Autumn Friedli thinks everyone should read Tell Me Three Things. Listen in on the discussion to see if our hosts agree.
Tara Dimick thinks everyone should read Lean In. Listen in on the discussion to see if our hosts agree.
The Alzheimer’s Association Heart of America Chapter will present a 6-part series for family caregivers and friends who care for individuals with Alzheimer’s disease or a related dementia. Weekly focus includes on resistance to care, activities, medications, placement decisions and the role of the caregiver. Attend one or all sessions; resources from the Health Information Neighborhood of the library will be available for checkout.
To get some answers on the sleep questions that have been keeping me up at night, I interviewed the Sleep Center Manager of the Stormont-Vail Sleep Center. Prioritize your sleep!
Julie Nelson thinks everyone should read Dead Wake. Listen in on the discussion to see if our hosts agree.
Devon Tennyson is content with her unrequited crush on her football playing best friend Cas forever. She is completely wrapped up in their friendship, re-reading Jane Austen novels, and she needs nothing else. Happily ever after. The End.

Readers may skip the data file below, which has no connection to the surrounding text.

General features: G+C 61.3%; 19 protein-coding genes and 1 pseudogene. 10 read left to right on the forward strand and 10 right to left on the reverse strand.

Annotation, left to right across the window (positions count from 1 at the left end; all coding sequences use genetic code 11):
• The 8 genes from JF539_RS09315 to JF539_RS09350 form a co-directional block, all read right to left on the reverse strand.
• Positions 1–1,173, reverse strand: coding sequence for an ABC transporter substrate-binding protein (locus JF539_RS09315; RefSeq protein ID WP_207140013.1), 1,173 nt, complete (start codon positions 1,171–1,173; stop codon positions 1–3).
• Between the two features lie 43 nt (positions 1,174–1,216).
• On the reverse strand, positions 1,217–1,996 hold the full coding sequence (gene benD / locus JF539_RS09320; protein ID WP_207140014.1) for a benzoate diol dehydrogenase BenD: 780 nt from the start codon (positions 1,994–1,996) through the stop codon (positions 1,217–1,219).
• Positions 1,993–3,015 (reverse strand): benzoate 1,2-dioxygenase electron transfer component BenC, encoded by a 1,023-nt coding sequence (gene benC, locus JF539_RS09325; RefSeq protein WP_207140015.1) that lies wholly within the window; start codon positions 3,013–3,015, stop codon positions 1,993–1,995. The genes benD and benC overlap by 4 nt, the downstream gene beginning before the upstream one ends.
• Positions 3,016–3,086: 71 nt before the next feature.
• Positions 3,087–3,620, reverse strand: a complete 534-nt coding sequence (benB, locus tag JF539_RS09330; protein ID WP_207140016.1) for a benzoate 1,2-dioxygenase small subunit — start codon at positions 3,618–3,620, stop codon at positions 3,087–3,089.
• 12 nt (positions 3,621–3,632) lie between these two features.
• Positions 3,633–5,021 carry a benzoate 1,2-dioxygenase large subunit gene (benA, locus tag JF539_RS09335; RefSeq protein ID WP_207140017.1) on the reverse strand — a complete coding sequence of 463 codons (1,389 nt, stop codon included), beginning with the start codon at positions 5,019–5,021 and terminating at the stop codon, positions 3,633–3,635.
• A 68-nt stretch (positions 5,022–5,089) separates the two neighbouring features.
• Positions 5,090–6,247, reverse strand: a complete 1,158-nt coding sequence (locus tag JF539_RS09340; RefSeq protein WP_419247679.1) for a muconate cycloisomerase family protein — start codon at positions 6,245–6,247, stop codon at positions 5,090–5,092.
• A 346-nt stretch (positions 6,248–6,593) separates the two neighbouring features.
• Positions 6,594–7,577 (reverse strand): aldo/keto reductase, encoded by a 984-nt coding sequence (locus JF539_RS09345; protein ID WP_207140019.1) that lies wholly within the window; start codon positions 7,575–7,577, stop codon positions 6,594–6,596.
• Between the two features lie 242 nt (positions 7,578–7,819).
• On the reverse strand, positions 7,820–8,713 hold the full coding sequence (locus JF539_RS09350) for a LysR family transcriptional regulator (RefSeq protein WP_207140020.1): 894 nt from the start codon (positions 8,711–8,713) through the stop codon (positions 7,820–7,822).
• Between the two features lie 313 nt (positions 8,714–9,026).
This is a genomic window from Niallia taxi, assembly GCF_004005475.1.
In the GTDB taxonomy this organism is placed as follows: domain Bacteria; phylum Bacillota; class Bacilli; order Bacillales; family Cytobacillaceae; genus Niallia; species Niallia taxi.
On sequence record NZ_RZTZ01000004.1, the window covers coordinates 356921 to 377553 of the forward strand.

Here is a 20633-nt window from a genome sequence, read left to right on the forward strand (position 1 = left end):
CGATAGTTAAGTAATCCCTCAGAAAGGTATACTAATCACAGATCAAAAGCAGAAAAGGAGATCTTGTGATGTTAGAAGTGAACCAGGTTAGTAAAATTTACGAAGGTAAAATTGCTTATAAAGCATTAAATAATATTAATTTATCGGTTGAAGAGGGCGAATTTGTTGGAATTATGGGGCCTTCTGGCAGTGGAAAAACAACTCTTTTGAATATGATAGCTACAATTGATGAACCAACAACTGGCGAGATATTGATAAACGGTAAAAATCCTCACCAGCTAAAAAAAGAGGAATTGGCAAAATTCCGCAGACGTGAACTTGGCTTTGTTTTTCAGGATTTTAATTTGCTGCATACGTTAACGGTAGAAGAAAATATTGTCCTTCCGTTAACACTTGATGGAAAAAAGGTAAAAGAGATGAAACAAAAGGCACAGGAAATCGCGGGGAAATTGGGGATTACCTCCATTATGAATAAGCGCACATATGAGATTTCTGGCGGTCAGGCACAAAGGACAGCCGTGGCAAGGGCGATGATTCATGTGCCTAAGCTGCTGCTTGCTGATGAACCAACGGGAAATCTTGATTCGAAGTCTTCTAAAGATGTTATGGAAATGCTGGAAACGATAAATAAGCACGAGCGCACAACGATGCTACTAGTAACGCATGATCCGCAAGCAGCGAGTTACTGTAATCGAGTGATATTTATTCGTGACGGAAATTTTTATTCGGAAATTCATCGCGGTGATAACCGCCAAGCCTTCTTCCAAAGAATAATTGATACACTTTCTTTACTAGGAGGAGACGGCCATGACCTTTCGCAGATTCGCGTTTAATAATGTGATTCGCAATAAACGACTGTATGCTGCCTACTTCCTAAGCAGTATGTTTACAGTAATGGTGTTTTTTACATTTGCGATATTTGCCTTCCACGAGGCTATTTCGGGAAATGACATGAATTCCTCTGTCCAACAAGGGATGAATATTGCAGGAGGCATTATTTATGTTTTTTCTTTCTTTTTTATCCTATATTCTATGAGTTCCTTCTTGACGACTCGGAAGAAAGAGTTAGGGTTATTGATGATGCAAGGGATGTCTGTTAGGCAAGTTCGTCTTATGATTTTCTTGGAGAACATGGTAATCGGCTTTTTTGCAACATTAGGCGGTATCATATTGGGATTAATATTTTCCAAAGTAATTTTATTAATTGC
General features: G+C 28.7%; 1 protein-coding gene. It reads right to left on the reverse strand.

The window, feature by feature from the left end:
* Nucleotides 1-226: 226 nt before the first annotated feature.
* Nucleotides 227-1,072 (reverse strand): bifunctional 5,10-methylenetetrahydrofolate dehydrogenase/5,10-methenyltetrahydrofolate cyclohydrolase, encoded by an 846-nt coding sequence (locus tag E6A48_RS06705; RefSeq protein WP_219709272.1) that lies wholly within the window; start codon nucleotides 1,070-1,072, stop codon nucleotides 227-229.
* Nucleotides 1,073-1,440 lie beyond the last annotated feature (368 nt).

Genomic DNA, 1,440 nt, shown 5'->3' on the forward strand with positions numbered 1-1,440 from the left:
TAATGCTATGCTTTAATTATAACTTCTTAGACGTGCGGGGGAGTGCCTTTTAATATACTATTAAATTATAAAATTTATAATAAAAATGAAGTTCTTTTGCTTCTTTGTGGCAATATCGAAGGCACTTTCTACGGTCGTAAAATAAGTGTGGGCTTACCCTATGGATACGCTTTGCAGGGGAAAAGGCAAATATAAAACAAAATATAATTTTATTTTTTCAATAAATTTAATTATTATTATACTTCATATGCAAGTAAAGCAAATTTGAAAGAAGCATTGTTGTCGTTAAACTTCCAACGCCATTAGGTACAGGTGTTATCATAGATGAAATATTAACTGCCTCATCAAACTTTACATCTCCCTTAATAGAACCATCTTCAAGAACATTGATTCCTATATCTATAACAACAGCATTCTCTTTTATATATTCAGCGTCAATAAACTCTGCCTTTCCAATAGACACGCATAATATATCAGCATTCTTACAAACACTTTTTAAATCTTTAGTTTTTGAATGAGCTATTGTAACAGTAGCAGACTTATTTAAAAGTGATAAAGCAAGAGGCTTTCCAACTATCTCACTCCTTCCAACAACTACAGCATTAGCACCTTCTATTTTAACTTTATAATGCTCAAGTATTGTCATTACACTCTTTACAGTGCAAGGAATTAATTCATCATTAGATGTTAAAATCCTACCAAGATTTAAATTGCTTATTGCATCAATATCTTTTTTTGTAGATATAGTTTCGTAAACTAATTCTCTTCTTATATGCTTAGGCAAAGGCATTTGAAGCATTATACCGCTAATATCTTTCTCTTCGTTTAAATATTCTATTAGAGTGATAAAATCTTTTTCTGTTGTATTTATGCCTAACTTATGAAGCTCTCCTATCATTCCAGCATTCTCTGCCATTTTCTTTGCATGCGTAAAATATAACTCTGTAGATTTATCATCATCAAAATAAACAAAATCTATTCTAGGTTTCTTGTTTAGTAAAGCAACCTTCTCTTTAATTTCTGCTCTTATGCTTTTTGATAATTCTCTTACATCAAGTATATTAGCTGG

Miranda Ericsson thinks everyone should read Station Eleven. Listen in on the discussion to see if our hosts agree.
What ONE healthy choice will you make this year? SHARE your goal in the comments –and read what ONE thing other people are changing in 2016, too!
What are the best teen books you read this year? Share your recommendations and find out the favorites of one librarian reader.
In this fun annual episode, Stephanie, Megan, and Kelli join Thad, Lissa and Miranda to recommend our favorites from the past year of reading.
You can always discover exciting new teen reads at the library — and select new books are available in print in David J’s Place and download through Hoopla!
Asking for information about major diseases and causes of death isn’t a typical holiday gift request, but conditions such as cancer, heart disease, and diabetes often run in families. Document your family health history, and talk to your doctor about your hereditary health.